EPA Ineptitude Continues to Be Revealed, Milwaukee Reporters Investigate
(See what happens when local media take matters into their own hands and ask questions about the EPA and big industry)
Reporters from the Milwaukee Journal Sentinel today published the results of their investigation of chemicals U.S. regulators had promised to screen for health effects 10 years ago but failed to do even now.
The newspaper reviewed more than 250 scientific studies written over the past 20 years; examined thousands of pages of regulatory documents and industry correspondence; and interviewed more than 100 scientists, physicians, and industry and government officials.
The investigation reveals millions of dollars have been spent on the EPA testing program without a single screening being done. Due to this delay and lack of testing, scientists and doctors must rely solely on animal data to study the health effects of chemicals on humans.
Further angering health advocates, the Food and Drug Administration recently pronounced the chemical BPA safe in food containers (such as water bottles and baby bottles) and not a threat to infants or adults despite numerous contrary studies.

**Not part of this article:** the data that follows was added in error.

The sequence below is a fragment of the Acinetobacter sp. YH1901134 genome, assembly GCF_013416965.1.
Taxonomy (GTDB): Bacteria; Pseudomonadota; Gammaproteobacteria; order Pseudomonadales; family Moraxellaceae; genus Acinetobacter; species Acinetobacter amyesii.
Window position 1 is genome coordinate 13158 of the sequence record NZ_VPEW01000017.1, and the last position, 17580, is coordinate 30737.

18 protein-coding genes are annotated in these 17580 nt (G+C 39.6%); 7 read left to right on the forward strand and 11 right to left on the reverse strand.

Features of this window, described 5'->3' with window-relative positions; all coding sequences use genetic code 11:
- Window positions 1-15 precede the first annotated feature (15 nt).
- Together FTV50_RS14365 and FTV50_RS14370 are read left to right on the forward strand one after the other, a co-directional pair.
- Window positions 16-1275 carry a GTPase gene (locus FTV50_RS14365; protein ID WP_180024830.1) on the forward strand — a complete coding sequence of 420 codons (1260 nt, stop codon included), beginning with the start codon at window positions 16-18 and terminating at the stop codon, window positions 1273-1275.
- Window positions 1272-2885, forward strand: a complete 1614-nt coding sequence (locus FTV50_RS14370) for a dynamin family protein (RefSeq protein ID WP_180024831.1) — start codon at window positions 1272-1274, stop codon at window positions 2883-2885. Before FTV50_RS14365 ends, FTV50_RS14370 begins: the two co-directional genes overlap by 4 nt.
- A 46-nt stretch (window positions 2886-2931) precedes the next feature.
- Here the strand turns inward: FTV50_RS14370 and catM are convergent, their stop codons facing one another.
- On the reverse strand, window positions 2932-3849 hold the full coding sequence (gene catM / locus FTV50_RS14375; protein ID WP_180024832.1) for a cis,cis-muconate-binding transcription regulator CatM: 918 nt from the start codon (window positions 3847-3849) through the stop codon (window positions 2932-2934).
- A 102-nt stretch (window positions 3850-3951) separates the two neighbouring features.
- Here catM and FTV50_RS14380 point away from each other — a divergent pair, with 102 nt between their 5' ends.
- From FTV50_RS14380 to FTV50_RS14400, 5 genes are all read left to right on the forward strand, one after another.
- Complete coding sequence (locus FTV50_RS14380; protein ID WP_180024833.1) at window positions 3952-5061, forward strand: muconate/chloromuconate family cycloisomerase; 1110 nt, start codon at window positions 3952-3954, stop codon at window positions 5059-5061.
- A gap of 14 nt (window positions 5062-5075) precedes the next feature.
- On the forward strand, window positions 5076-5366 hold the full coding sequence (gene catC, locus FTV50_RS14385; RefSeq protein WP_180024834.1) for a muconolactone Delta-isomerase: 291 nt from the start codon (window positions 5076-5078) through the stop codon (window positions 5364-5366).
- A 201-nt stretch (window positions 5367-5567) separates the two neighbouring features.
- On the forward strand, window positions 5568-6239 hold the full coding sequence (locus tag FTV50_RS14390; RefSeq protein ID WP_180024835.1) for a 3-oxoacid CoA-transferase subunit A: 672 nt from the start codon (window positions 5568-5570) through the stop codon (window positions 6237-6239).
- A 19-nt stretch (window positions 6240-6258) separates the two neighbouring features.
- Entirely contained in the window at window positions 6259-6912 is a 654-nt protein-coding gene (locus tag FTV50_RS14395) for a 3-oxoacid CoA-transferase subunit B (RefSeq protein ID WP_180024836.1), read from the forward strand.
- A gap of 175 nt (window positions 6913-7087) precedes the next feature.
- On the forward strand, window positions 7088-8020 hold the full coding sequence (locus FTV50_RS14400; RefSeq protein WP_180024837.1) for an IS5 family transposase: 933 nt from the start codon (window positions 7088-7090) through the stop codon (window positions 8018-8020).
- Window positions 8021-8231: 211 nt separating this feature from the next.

In April The Washington Post reported that the FDA has relied on studies funded by the plastics industry over dozens of studies independently published by researchers.
university laboratories that have raised health concerns about a
chemical compound that is central to the multibillion-dollar plastics
industry, the Food and Drug Administration has deemed it safe largely because of two studies, both funded by an industry trade group.”
The lack of EPA testing and conflicting FDA advice on BPA confirm a pattern of government failure eerily evidenced by the EPA’s repeated failure to protect the public from flame retardant chemicals throughout the years.
PBDE’s are chemically similar to PCB’s, which were banned in the U.S. over 20 years ago, according to Environment California, a state based citizen environmental organization. The group reported that PBDE’s are increasingly found in breast milk in U.S. mothers in levels that could cause significant developmental delay in children and infants.